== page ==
Week 3: Perfect Team Management is a Myth. Here's What to Do.
As I reviewed your comments in the survey you took first day of class, I saw what always turns up in terms of problems you have encountered. TEAM MANAGEMENT is, in fact a big concern. You aren't alone, or deficient, in any way if you named this as a problem. Politics, Emotions, Behaviors - these comprise the drama of human relations, and you cannot wish them away. Thus, even in firms where sophisticated projects are the order of the day, everyday, every month, every year, constant attention is given to the manner in which team operate.
Who cares about "teamsmanship?" (Teamspersonship?) Responsible sponsors, managers, and team members. This is one of the paradoxes. Someone has to take control over poor team functioning, and yet, the team, to a real extent, decides what it shall be. Therefore, all play a role. All are obligated to help teams succeed.
Patrick Lincione is a premier thinker in this arena. We will discuss his work on dysfunctional teams, important because it can literally make you sick to try to do important work while working with a toxic group. Besides the perpetrators, (usually there are one or two that tend to be problematic where teams aren't quite working), there are usually victims and bystanders, as we'll see. If this sounds like a bully situation - it can be.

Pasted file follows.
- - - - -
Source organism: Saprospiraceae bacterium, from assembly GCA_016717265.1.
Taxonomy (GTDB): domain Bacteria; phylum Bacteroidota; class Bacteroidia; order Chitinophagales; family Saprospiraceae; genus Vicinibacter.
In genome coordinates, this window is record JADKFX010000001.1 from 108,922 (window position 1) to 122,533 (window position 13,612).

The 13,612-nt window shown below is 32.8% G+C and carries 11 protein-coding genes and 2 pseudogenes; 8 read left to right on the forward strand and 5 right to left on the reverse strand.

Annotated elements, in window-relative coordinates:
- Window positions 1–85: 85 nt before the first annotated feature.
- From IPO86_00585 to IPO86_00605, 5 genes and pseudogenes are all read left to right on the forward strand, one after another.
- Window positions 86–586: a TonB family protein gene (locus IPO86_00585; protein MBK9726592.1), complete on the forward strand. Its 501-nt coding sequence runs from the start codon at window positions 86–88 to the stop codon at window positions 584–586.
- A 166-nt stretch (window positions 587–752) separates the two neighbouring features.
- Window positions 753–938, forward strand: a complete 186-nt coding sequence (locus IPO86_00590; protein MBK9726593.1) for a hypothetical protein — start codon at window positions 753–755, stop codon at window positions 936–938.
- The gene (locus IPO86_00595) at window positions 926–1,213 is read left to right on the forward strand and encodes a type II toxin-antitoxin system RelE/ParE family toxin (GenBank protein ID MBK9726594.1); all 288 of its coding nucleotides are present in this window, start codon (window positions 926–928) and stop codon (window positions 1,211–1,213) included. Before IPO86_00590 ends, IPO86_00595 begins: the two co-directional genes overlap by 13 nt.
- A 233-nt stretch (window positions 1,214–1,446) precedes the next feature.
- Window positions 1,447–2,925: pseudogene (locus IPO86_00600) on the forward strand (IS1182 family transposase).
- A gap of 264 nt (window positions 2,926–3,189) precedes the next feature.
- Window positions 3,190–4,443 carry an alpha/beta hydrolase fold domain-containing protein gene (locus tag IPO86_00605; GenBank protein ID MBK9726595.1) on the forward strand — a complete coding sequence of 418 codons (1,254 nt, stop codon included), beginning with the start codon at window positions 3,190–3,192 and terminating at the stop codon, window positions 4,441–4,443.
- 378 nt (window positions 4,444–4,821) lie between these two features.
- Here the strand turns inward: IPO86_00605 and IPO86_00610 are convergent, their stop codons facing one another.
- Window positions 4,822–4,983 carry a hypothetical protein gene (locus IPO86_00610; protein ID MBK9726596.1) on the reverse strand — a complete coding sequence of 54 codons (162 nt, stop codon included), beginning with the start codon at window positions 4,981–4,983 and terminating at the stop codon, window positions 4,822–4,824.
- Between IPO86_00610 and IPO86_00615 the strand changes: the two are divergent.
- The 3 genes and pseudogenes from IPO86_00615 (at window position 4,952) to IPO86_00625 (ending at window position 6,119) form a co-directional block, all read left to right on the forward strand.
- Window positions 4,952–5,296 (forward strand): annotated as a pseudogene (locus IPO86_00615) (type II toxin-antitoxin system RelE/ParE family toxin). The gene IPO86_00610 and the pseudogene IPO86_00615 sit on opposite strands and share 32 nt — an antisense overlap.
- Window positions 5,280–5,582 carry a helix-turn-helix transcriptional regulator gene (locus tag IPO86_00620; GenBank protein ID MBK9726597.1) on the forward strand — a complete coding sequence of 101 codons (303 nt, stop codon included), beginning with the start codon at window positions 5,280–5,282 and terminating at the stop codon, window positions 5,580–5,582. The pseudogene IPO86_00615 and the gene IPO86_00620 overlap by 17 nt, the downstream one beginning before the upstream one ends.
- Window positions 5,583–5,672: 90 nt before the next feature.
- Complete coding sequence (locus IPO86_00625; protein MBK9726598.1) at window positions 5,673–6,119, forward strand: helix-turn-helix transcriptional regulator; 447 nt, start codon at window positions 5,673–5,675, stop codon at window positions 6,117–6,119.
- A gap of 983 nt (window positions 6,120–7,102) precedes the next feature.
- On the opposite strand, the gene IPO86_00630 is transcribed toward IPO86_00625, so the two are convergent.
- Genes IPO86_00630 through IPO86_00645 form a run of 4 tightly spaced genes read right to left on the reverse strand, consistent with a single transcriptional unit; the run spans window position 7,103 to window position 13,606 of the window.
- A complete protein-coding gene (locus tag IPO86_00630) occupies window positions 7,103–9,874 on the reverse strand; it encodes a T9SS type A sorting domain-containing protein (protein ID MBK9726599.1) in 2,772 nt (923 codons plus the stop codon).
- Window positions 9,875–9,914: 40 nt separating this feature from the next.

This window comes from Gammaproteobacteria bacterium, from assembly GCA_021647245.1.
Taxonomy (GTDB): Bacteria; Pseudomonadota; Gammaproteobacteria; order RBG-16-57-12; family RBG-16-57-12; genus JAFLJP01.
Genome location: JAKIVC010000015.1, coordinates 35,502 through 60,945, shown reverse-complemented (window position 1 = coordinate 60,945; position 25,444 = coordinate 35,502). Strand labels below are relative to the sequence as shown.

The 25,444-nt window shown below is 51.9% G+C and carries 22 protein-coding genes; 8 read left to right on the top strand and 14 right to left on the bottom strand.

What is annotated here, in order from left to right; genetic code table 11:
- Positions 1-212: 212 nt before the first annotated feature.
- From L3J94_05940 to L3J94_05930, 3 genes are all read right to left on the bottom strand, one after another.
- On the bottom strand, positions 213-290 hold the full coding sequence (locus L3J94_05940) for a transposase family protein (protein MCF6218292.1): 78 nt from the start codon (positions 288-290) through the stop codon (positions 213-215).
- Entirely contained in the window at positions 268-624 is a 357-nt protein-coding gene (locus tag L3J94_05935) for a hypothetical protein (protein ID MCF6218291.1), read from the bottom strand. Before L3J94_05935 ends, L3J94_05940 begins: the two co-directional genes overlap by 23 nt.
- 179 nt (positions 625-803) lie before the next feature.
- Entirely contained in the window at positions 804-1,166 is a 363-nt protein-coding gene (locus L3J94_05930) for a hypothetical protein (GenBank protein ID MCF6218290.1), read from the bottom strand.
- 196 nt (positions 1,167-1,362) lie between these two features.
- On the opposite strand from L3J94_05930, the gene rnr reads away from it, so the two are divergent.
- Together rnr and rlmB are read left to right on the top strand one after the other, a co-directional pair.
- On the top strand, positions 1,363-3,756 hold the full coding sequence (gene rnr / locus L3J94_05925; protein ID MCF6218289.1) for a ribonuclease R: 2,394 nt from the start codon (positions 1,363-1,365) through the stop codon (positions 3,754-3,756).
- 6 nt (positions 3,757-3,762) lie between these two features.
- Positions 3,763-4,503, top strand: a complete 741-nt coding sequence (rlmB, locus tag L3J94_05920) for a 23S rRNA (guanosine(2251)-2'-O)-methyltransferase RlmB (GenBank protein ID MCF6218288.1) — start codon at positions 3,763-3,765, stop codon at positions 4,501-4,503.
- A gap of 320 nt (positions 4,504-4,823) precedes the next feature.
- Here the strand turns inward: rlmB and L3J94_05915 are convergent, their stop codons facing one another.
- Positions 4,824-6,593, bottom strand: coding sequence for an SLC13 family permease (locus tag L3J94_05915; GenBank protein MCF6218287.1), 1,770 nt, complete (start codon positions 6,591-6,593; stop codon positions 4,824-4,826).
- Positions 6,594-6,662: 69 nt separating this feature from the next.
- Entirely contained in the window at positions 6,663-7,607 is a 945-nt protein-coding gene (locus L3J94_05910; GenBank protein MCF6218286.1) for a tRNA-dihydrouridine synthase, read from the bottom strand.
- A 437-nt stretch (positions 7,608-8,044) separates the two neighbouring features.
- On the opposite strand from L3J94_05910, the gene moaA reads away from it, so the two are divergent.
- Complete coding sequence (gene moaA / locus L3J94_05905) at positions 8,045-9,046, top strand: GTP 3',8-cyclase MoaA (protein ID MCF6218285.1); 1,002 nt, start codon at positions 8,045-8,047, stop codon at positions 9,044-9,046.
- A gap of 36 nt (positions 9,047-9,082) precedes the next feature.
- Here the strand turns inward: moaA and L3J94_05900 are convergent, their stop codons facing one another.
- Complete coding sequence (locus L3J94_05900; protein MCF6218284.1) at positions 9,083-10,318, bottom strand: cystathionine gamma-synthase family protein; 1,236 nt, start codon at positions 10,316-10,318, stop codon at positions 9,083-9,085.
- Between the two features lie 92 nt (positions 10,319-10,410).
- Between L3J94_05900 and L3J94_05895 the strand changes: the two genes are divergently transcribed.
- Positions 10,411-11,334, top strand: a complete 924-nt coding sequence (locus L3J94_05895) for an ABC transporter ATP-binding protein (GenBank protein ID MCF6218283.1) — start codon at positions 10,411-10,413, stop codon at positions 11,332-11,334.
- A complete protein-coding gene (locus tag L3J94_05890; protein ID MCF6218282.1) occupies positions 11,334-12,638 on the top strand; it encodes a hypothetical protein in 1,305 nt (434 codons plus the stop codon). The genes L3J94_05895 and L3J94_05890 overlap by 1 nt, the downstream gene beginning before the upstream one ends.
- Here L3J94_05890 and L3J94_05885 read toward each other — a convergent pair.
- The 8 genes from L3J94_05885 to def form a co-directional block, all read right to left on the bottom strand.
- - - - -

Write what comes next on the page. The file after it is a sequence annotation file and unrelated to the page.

Commit to being none of those three, and we will proceed to Advanced Professional Team Building together.
This week, I will distribute a practical tool as a sample for your reference. This is one of many tools conscientious PMs use to address the serious matter of team dysfunction.
Wednesday is role play day.